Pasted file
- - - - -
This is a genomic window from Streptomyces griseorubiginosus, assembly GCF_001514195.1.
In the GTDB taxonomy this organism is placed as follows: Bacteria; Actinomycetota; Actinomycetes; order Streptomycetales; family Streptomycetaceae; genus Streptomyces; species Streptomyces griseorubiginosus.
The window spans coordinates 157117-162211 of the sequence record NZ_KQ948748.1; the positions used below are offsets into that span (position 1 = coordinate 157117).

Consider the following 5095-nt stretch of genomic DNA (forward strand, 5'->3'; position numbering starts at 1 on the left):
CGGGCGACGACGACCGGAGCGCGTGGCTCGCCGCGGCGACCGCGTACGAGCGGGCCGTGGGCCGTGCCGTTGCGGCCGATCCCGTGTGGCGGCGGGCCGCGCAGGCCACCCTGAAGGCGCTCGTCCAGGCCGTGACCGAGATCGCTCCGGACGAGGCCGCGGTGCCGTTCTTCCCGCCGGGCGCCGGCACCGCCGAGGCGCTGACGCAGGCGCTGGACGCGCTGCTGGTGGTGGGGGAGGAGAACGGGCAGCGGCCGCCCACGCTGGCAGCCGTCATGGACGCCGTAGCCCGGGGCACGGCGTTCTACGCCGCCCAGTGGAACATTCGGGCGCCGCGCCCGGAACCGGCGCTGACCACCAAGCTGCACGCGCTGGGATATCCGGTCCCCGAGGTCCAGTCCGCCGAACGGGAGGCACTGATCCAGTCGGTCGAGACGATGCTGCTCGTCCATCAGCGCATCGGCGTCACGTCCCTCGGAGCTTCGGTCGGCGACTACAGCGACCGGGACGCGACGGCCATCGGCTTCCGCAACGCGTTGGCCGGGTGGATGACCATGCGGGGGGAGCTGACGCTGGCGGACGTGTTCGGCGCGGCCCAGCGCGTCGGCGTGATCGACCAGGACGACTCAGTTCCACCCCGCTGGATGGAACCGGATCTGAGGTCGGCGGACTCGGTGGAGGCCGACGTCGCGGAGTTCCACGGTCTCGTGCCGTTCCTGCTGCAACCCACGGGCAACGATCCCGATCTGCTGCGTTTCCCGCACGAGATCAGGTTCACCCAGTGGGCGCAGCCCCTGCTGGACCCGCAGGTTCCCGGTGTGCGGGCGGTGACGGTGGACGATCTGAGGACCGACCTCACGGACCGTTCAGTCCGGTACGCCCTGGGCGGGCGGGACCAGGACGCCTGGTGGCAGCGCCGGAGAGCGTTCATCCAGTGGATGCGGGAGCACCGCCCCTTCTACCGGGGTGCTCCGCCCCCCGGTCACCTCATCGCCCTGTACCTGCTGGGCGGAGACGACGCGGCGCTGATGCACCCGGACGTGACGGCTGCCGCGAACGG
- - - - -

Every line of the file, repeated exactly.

This is a genomic window from Streptomyces griseorubiginosus, assembly GCF_001514195.1.
In the GTDB taxonomy this organism is placed as follows: Bacteria; Actinomycetota; Actinomycetes; order Streptomycetales; family Streptomycetaceae; genus Streptomyces; species Streptomyces griseorubiginosus.
The window spans coordinates 157117-162211 of the sequence record NZ_KQ948748.1; the positions used below are offsets into that span (position 1 = coordinate 157117).

Consider the following 5095-nt stretch of genomic DNA (forward strand, 5'->3'; position numbering starts at 1 on the left):
CGGGCGACGACGACCGGAGCGCGTGGCTCGCCGCGGCGACCGCGTACGAGCGGGCCGTGGGCCGTGCCGTTGCGGCCGATCCCGTGTGGCGGCGGGCCGCGCAGGCCACCCTGAAGGCGCTCGTCCAGGCCGTGACCGAGATCGCTCCGGACGAGGCCGCGGTGCCGTTCTTCCCGCCGGGCGCCGGCACCGCCGAGGCGCTGACGCAGGCGCTGGACGCGCTGCTGGTGGTGGGGGAGGAGAACGGGCAGCGGCCGCCCACGCTGGCAGCCGTCATGGACGCCGTAGCCCGGGGCACGGCGTTCTACGCCGCCCAGTGGAACATTCGGGCGCCGCGCCCGGAACCGGCGCTGACCACCAAGCTGCACGCGCTGGGATATCCGGTCCCCGAGGTCCAGTCCGCCGAACGGGAGGCACTGATCCAGTCGGTCGAGACGATGCTGCTCGTCCATCAGCGCATCGGCGTCACGTCCCTCGGAGCTTCGGTCGGCGACTACAGCGACCGGGACGCGACGGCCATCGGCTTCCGCAACGCGTTGGCCGGGTGGATGACCATGCGGGGGGAGCTGACGCTGGCGGACGTGTTCGGCGCGGCCCAGCGCGTCGGCGTGATCGACCAGGACGACTCAGTTCCACCCCGCTGGATGGAACCGGATCTGAGGTCGGCGGACTCGGTGGAGGCCGACGTCGCGGAGTTCCACGGTCTCGTGCCGTTCCTGCTGCAACCCACGGGCAACGATCCCGATCTGCTGCGTTTCCCGCACGAGATCAGGTTCACCCAGTGGGCGCAGCCCCTGCTGGACCCGCAGGTTCCCGGTGTGCGGGCGGTGACGGTGGACGATCTGAGGACCGACCTCACGGACCGTTCAGTCCGGTACGCCCTGGGCGGGCGGGACCAGGACGCCTGGTGGCAGCGCCGGAGAGCGTTCATCCAGTGGATGCGGGAGCACCGCCCCTTCTACCGGGGTGCTCCGCCCCCCGGTCACCTCATCGCCCTGTACCTGCTGGGCGGAGACGACGCGGCGCTGATGCACCCGGACGTGACGGCTGCCGCGAACGG